City of Dallas v. Stewart, Heather (Tex. 2011)
No. 09-0257 (Tex. Jul. 1, 2011)(Opinion by Chief Wallace B. Jefferson)
(administrative resolution of nuisance abatement dispute not preclusive, judicial review
available, takings claim)
THE GIST: Urban blight threatens neighborhoods. Either as a risk to public health or
as a base for illicit activity, dilapidated structures harm property values far more than
their numbers suggest. Cities must be able to abate these nuisances to avoid disease
and deter crime. But when the government sets up a mechanism to deal with this very
real problem, it must nonetheless comply with constitutional mandates that protect a
citizen’s right to her property.
Today we hold that a system that permits constitutional issues of this importance to be
decided by an administrative board, whose decisions are essentially conclusive, does
not correctly balance the need to abate nuisances against the rights accorded to
property owners under our constitution. Independent court review is a constitutional
necessity. We affirm the court of appeals’ judgment, but on different grounds.
Conclusion. That the URSB’s nuisance determination cannot be accorded preclusive
effect in a takings suit is compelled by the constitution and Steele, by Lurie and its
antecedents, by the nature of the question and the nature of the right. The protection of
property rights, central to the functioning of our society,26 should not—indeed, cannot—
be charged to the same people who seek to take those rights away.
Because we believe that unelected municipal agencies cannot be effective bulwarks
against constitutional violations, we hold that the URSB’s nuisance determination, and
the trial court’s affirmance of that determination under a substantial evidence standard,
were not entitled to preclusive effect in Stewart’s takings case, and the trial court correctly
considered the issue de novo.
We affirm the court of appeals judgment. Tex. R. App. P. 60.2(a).
CASE DETAILS: CITY OF DALLAS v. HEATHER STEWART; from Dallas County;
5th district (05-07-01244-CV, ___ SW3d ___, 12-11-08)
The Court affirms the court of appeals' judgment.
Chief Justice Wallace B. Jefferson delivered the opinion of the Court, in which Justice Nathan
L. Hecht, Justice David Medina, Justice Don R. Willett, and Justice Debra Lehrmann joined.
Justice Phil Johnson delivered a dissenting opinion, in which Justice Dale Wainwright, Justice
Paul W. Green, and Justice Eva M. Guzman joined. [pdf]
Justice Eva M. Guzman delivered a dissenting opinion, in which Justice Dale Wainwright,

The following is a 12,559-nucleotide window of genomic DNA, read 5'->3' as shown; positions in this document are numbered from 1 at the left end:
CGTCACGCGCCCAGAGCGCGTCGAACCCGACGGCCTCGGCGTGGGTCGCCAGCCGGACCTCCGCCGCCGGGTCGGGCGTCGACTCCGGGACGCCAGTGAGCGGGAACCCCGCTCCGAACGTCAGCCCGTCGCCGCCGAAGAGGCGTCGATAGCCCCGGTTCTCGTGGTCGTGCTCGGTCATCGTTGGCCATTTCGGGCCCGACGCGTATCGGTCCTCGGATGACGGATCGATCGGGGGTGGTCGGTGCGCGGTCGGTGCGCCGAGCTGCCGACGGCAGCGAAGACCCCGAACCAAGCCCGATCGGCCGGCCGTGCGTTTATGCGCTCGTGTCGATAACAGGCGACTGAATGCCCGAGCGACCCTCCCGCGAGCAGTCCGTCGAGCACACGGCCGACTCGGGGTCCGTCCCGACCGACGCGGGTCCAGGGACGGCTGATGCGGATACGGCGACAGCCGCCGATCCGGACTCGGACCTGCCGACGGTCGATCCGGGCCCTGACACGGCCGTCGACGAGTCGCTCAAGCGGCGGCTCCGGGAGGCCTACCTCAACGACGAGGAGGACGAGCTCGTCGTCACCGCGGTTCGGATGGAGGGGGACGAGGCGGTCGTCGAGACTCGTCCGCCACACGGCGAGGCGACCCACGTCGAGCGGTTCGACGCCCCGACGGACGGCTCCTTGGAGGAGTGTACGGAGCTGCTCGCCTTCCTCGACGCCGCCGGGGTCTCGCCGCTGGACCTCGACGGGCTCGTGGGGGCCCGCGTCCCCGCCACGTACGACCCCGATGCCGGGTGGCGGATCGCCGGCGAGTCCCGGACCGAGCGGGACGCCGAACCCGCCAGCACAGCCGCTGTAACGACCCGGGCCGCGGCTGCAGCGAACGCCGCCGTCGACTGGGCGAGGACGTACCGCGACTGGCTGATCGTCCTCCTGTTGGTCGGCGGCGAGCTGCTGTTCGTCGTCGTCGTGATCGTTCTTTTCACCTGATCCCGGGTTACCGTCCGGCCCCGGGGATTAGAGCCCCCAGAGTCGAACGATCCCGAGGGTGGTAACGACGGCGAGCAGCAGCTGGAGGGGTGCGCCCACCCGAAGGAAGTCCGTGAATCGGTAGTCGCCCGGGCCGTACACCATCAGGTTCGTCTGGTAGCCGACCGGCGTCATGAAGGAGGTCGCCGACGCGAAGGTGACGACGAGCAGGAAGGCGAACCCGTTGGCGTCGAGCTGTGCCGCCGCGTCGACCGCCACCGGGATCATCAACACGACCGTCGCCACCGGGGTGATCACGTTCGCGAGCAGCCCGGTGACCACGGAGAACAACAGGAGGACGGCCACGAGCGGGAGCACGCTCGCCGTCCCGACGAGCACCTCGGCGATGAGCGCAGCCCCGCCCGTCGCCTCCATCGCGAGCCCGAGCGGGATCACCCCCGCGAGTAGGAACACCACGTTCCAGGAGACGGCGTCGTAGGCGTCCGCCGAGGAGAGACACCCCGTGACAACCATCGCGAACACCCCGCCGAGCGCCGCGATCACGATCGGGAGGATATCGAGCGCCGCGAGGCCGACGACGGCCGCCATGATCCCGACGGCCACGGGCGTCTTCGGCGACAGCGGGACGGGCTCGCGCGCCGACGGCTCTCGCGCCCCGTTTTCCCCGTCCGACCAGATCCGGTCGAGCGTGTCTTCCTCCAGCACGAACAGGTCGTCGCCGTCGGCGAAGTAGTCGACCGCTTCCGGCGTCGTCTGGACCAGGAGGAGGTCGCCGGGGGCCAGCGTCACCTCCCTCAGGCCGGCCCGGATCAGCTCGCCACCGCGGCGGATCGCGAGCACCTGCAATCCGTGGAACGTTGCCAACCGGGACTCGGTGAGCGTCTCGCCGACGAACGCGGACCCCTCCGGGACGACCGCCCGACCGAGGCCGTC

Justice Paul W. Green, and Justice Phil Johnson joined. [pdf]
Here is the link to e-briefs in case no. 09-0257 CITY OF DALLAS v. STEWART [including 3
CASE INFO AND HISTORY PER DOCKET DB: Case No. 09-0257
INTERNET POSTING REGARDING THIS CASE:
The Supreme Court of Texas Blog 2/15/2010
Takings claim for demolishing a house already determined to be a public nuisance
Here is the summary issued by the Court’s public-information officer:
The issue in this takings claim over a house the city demolished as a nuisance is whether res
judicata or collateral estoppel attaches to a final determination by a legislatively created, quasi-
judicial board. In this case the Urban Rehabilitation Standards Board declared Stewart’s house
a nuisance after years of standing vacant and in disrepair. As Stewart appealed the standards
board’s nuisance determination to the trial court, the city demolished the house under
authority granted by Local Government Code chapters 54 and 214. Stewart then pressed an
unconstitutional-takings claim, arguing the city took her property without fair compensation. In
response the city pleaded that the takings claim depended on relitigating the standards board’
s nuisance finding, but Stewart failed to appeal that specifically to the trial court. After a trial, a
jury found the city had unconstitutionally taken Stewart’s property and awarded damages. The
trial court rejected the city’s res judicata defense. The court of appeals affirmed.
City of Dallas v. Stewart (Tex. 2011)(Chief Justice Jefferson)
TEXT OF OPINION
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Also see: Texas Causes of Action | 2011 Texas Supreme Court Opinions |
2011 Tex Sup Ct Per Curiams
It probably wasn't that bad